Nothing is clearer to Australians during a drought than the importance of water in sustaining us. I am very pleased that areas of the Electorate have received some rain over the last several weeks but I am still conscious of those areas that have missed out. Our hopes are with those families, that they find themselves under a heavy raincloud in the very near future.
The money that has been allocated by the Federal Government in the drought package for rebates for water infrastructure projects has been very well received. Farmers work with the land every day and they understand the importance of water in making Australia a productive nation. Farmers are the ultimate conservationists.
One of the water saving initiatives that has been very popular is the work that has been done to cap and pipe existing bores in the Great Artesian Basin. The Great Artesian Basin Sustainability Initiative (GABSI) was implemented under the Howard Government in 1999. Inefficient bore water management and unregulated bores led to a lot of wasted water through evaporation and seepage over the years and the GABSI program has fortified those bores.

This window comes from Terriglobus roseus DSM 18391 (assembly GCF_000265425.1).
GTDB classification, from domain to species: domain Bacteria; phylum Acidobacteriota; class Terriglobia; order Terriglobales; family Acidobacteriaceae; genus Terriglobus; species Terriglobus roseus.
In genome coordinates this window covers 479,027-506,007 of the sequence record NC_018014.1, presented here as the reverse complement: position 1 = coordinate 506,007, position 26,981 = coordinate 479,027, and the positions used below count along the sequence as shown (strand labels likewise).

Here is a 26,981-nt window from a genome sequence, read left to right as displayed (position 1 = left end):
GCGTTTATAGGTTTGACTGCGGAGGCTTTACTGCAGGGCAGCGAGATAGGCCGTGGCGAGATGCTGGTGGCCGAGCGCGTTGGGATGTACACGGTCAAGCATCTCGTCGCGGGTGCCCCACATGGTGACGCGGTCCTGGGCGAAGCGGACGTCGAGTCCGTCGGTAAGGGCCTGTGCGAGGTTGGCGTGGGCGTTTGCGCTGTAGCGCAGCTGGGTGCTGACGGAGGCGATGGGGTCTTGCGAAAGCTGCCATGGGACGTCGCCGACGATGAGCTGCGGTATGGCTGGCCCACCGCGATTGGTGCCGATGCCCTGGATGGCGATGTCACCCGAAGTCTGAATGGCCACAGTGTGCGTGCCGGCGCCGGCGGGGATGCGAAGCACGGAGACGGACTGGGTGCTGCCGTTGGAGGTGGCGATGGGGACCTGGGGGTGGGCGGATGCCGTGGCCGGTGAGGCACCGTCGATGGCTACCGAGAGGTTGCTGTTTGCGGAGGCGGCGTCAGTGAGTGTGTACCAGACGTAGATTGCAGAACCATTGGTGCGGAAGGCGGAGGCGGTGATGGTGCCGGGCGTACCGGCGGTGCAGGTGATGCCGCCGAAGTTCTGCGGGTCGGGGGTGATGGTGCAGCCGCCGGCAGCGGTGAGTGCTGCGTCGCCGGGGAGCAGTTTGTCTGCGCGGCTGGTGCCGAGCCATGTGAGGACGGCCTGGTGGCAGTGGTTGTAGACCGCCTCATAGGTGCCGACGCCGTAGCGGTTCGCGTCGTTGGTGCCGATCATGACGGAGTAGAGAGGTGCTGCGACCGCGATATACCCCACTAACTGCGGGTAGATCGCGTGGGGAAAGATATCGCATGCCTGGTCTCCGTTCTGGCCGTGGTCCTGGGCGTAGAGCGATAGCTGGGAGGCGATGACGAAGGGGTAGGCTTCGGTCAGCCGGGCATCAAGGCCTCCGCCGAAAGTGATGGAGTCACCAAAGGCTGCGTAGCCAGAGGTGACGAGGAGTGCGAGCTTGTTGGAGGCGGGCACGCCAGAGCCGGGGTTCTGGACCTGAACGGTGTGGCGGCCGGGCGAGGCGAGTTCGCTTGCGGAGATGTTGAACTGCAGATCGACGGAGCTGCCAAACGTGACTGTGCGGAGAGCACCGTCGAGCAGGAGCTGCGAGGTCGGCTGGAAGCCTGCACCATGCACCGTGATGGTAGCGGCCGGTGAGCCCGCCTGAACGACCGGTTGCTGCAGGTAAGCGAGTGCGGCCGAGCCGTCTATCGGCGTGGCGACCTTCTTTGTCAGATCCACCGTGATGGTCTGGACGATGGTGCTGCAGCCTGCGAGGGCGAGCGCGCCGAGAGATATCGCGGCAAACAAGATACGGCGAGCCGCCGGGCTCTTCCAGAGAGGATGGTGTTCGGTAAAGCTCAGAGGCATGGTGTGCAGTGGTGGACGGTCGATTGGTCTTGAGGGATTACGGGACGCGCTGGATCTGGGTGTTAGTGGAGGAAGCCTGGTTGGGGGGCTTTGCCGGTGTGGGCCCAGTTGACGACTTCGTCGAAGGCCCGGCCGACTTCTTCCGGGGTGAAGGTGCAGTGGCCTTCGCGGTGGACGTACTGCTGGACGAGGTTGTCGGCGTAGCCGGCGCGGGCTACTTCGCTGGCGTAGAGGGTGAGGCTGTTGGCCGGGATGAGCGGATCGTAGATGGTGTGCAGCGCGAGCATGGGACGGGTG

Through the GABSI initiative, with cooperation by the State and Federal Governments, landholders received up to 80% of the cost of capping and piping uncontrolled bores including design work.
In the 2013 budget the Labor Government withdrew a remaining $22 million from the GABSI despite phase 3 of the scheme still having 12 months to run. With still over two hundred uncontrolled bores in New South Wales this disregard for such an effective and popular program is incredibly disappointing.
After 6 years of Labor Australia’s debts have piled up. These debts have been amassed because of programs that have been mismanaged, because of wasteful spending and with no thought to how this debt would ever be brought back under control. The Coalition was elected last year because Australians want to get the books in order. This will not be an easy task and it will require some decisions that will be unpopular.
I have spoken with my colleagues in Canberra and with the Prime Minister, Tony Abbott, about GABSI. There is still work to be done and over the last 15 years we have seen how effective this partnership between Governments and landholders can be. The benefits for the Great Artesian Basin, our environment and our production are apparent.
The Howard Government acted with great foresight to implement GABSI back in 1999. I look forward to a day when further work on the capping and piping of uncontrolled bores across the GAB can continue.